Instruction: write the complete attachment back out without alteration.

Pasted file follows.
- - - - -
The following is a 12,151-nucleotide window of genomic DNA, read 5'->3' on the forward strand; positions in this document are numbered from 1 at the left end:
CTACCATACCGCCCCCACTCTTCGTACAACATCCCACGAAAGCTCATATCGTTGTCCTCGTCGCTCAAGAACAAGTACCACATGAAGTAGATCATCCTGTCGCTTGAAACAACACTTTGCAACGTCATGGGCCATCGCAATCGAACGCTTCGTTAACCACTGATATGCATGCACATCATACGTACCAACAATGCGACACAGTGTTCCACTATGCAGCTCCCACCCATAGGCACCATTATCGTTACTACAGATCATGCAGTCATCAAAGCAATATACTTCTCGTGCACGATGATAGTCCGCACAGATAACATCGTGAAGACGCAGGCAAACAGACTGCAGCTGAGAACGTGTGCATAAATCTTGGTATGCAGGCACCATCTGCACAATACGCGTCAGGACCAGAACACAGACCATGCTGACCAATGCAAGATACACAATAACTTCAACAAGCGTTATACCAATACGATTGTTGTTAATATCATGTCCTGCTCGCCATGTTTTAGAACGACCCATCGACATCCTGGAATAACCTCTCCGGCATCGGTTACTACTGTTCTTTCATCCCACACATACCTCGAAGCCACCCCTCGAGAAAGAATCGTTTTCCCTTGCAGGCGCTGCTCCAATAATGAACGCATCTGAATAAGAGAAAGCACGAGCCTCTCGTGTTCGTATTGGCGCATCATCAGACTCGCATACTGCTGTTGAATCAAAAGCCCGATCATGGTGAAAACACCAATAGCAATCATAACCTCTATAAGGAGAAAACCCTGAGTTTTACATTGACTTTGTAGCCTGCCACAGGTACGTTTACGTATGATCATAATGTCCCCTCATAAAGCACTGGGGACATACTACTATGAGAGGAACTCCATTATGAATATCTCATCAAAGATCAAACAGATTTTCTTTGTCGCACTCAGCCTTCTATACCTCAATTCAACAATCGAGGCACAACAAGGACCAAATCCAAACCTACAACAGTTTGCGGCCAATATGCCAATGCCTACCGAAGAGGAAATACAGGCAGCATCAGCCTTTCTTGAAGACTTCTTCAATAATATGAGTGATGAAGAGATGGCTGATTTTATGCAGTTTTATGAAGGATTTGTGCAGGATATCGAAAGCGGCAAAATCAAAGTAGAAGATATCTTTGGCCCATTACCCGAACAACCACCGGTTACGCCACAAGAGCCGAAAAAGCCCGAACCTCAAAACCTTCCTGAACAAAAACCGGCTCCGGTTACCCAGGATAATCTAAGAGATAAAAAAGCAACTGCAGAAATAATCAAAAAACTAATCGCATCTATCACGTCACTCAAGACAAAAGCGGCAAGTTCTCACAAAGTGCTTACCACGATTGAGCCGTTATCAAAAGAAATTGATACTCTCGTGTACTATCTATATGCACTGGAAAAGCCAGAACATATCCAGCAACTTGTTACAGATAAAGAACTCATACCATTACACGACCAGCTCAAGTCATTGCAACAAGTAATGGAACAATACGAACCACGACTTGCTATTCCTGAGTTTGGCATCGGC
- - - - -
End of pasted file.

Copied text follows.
The following is a 12,151-nucleotide window of genomic DNA, read 5'->3' on the forward strand; positions in this document are numbered from 1 at the left end:
CTACCATACCGCCCCCACTCTTCGTACAACATCCCACGAAAGCTCATATCGTTGTCCTCGTCGCTCAAGAACAAGTACCACATGAAGTAGATCATCCTGTCGCTTGAAACAACACTTTGCAACGTCATGGGCCATCGCAATCGAACGCTTCGTTAACCACTGATATGCATGCACATCATACGTACCAACAATGCGACACAGTGTTCCACTATGCAGCTCCCACCCATAGGCACCATTATCGTTACTACAGATCATGCAGTCATCAAAGCAATATACTTCTCGTGCACGATGATAGTCCGCACAGATAACATCGTGAAGACGCAGGCAAACAGACTGCAGCTGAGAACGTGTGCATAAATCTTGGTATGCAGGCACCATCTGCACAATACGCGTCAGGACCAGAACACAGACCATGCTGACCAATGCAAGATACACAATAACTTCAACAAGCGTTATACCAATACGATTGTTGTTAATATCATGTCCTGCTCGCCATGTTTTAGAACGACCCATCGACATCCTGGAATAACCTCTCCGGCATCGGTTACTACTGTTCTTTCATCCCACACATACCTCGAAGCCACCCCTCGAGAAAGAATCGTTTTCCCTTGCAGGCGCTGCTCCAATAATGAACGCATCTGAATAAGAGAAAGCACGAGCCTCTCGTGTTCGTATTGGCGCATCATCAGACTCGCATACTGCTGTTGAATCAAAAGCCCGATCATGGTGAAAACACCAATAGCAATCATAACCTCTATAAGGAGAAAACCCTGAGTTTTACATTGACTTTGTAGCCTGCCACAGGTACGTTTACGTATGATCATAATGTCCCCTCATAAAGCACTGGGGACATACTACTATGAGAGGAACTCCATTATGAATATCTCATCAAAGATCAAACAGATTTTCTTTGTCGCACTCAGCCTTCTATACCTCAATTCAACAATCGAGGCACAACAAGGACCAAATCCAAACCTACAACAGTTTGCGGCCAATATGCCAATGCCTACCGAAGAGGAAATACAGGCAGCATCAGCCTTTCTTGAAGACTTCTTCAATAATATGAGTGATGAAGAGATGGCTGATTTTATGCAGTTTTATGAAGGATTTGTGCAGGATATCGAAAGCGGCAAAATCAAAGTAGAAGATATCTTTGGCCCATTACCCGAACAACCACCGGTTACGCCACAAGAGCCGAAAAAGCCCGAACCTCAAAACCTTCCTGAACAAAAACCGGCTCCGGTTACCCAGGATAATCTAAGAGATAAAAAAGCAACTGCAGAAATAATCAAAAAACTAATCGCATCTATCACGTCACTCAAGACAAAAGCGGCAAGTTCTCACAAAGTGCTTACCACGATTGAGCCGTTATCAAAAGAAATTGATACTCTCGTGTACTATCTATATGCACTGGAAAAGCCAGAACATATCCAGCAACTTGTTACAGATAAAGAACTCATACCATTACACGACCAGCTCAAGTCATTGCAACAAGTAATGGAACAATACGAACCACGACTTGCTATTCCTGAGTTTGGCATCGGC